Clear as glass

Glass-making is an ancient art, originally developed in the Middle East. Its secrets have been lost, re-discovered at different times and in different processes, and eventually spread around the world. The magnifying properties of glass were obvious and often remarked upon.

Modern lenses evolved from reading stones — rock crystal, for example, that was shaped into magnifiers, the first step toward creating instruments that would make the minute world visible.

Reading stone

Reading stone

The scientist and mathematician Abu Ali Hasan Ibn Al-Haitham, also known as Alhazen, "the father of modern optics," working in 11th-century Spain, described many of the properties of light, including refraction and color, as well as the magnifying properties of  lenses.

Some talented Italian made the first eyeglasses in Europe, for far-sightedness only, sometime in the 13th century. Nicholas Cusanus, a brilliant German cardinal of the Roman Catholic Church, is credited with making the first eyeglasses for myopia, in 1451.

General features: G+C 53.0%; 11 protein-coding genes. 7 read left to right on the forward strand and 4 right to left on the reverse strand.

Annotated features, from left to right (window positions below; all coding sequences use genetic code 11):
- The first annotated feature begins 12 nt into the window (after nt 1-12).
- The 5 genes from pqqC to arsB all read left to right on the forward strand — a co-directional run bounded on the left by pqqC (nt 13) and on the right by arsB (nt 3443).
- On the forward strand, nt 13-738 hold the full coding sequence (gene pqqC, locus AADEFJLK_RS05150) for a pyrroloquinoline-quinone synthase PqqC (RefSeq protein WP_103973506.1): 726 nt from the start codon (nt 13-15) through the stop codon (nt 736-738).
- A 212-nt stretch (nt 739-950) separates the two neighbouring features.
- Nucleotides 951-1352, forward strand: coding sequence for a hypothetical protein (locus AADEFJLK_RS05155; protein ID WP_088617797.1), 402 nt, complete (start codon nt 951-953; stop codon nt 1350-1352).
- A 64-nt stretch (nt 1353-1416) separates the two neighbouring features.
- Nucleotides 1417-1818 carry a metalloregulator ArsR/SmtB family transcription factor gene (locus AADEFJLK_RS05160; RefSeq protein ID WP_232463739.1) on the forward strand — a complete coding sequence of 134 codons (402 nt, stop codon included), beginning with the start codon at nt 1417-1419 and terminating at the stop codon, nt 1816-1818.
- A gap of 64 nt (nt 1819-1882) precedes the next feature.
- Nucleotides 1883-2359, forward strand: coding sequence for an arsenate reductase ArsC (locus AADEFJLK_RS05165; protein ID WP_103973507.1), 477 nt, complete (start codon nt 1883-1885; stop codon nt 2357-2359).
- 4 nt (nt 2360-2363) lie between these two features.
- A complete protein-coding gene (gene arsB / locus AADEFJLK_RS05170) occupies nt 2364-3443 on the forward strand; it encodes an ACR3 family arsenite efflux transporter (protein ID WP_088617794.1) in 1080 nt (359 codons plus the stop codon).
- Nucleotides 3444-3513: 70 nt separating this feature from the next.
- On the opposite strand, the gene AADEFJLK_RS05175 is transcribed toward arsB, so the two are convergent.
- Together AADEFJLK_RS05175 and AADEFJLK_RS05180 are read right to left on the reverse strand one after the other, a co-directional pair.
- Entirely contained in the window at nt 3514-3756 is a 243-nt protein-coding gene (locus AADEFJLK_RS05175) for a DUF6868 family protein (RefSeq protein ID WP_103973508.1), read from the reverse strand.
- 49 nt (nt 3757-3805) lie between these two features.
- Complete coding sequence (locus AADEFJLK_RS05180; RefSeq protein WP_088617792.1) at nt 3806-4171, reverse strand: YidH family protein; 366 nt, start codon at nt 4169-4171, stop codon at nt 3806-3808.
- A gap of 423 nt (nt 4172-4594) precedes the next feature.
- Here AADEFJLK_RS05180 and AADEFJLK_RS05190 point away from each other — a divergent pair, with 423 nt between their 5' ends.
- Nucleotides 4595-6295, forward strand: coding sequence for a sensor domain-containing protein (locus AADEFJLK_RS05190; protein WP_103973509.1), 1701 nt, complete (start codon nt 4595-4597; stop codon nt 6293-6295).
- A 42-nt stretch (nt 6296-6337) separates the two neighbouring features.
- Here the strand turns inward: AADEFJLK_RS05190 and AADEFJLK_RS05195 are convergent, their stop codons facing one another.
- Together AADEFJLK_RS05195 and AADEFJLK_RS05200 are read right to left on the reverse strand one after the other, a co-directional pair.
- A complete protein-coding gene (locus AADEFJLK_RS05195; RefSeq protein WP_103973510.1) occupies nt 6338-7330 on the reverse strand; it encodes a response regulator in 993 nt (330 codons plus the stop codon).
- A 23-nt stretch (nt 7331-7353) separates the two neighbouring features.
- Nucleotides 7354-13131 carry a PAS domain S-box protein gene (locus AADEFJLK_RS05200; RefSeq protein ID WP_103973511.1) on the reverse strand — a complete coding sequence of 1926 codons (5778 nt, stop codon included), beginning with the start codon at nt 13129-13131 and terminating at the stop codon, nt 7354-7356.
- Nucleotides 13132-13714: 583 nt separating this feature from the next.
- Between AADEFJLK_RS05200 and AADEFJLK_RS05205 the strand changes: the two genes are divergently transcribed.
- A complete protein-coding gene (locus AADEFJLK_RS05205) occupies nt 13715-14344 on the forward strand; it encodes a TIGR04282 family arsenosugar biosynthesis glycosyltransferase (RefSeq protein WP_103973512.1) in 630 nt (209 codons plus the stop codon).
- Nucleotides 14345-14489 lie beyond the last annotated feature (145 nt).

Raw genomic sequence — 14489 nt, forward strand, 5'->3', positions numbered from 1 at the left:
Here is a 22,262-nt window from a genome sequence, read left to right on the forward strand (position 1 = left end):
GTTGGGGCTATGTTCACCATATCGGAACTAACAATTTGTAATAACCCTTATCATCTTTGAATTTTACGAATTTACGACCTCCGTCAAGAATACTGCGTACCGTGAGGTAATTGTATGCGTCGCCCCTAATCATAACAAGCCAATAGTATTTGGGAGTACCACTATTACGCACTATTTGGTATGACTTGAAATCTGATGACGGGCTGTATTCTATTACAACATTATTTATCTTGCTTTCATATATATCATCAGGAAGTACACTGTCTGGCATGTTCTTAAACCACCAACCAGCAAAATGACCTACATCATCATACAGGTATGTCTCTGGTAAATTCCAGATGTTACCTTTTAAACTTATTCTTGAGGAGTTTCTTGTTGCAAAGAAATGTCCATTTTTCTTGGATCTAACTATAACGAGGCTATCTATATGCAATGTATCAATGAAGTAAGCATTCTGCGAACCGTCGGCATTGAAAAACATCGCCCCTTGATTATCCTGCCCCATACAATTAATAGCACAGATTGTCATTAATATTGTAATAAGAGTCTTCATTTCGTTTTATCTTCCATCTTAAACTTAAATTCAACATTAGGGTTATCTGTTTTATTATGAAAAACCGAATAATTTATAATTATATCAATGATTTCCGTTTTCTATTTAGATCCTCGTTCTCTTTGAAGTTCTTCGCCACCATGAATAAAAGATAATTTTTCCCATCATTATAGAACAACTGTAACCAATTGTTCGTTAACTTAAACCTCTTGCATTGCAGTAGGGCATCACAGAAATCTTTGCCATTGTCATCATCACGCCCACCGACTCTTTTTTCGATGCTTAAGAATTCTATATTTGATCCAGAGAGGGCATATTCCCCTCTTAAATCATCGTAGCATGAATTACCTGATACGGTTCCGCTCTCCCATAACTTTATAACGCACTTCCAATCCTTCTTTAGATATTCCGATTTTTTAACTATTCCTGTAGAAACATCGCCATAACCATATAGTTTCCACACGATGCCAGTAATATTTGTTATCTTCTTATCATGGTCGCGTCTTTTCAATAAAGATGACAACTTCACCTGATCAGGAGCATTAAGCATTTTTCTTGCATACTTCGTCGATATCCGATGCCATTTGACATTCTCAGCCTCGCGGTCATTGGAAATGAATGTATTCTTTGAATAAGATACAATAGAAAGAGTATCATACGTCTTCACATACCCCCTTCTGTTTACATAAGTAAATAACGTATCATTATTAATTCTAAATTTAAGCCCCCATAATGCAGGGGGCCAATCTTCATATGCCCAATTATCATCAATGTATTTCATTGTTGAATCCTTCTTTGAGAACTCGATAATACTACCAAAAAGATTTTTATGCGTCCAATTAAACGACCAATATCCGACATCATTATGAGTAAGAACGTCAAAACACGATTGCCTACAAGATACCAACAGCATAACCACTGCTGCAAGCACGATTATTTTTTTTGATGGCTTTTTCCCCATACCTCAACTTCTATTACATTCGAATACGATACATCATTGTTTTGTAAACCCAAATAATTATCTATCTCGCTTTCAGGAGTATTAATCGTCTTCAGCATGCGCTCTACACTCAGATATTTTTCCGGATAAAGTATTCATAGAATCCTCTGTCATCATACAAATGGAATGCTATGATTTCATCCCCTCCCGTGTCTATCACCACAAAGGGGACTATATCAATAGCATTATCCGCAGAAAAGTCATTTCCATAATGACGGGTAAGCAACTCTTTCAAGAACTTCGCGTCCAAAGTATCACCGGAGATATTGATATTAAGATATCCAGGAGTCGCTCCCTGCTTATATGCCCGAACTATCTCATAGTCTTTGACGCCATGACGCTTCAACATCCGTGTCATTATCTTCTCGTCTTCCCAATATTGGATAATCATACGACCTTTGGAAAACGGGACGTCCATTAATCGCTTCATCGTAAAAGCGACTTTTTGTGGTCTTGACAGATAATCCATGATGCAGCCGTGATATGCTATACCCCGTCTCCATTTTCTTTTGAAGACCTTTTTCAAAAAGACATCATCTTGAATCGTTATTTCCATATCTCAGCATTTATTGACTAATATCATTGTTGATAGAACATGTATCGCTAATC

In 1604, Johannes Kepler, the great German mathematician, astronomer and inventor, published Optics, an astonishing treatise that covered the nature and action of light, as well as the mechanics of sight. Optics became part of the bedrock of physics.

In 1611, Kepler improved on Galileo's telescope by replacing its concave eyepiece with a convex one. (Candidates abound for the honor of inventing the telescope, around 1600.)

Incidentally, Kepler's mother, Katharina, was accused of witchcraft in 1615, when she was about 70. He handled her defense himself, eventually winning her acquittal. Katharina Kepler reportedly had played a part in her son's lifelong love affair with the heavens: When he was six years old, she took him to "a high place" so he could see the spectacle of the Great Comet of 1577 in the night sky.

Image from Zeiss Optical Museum

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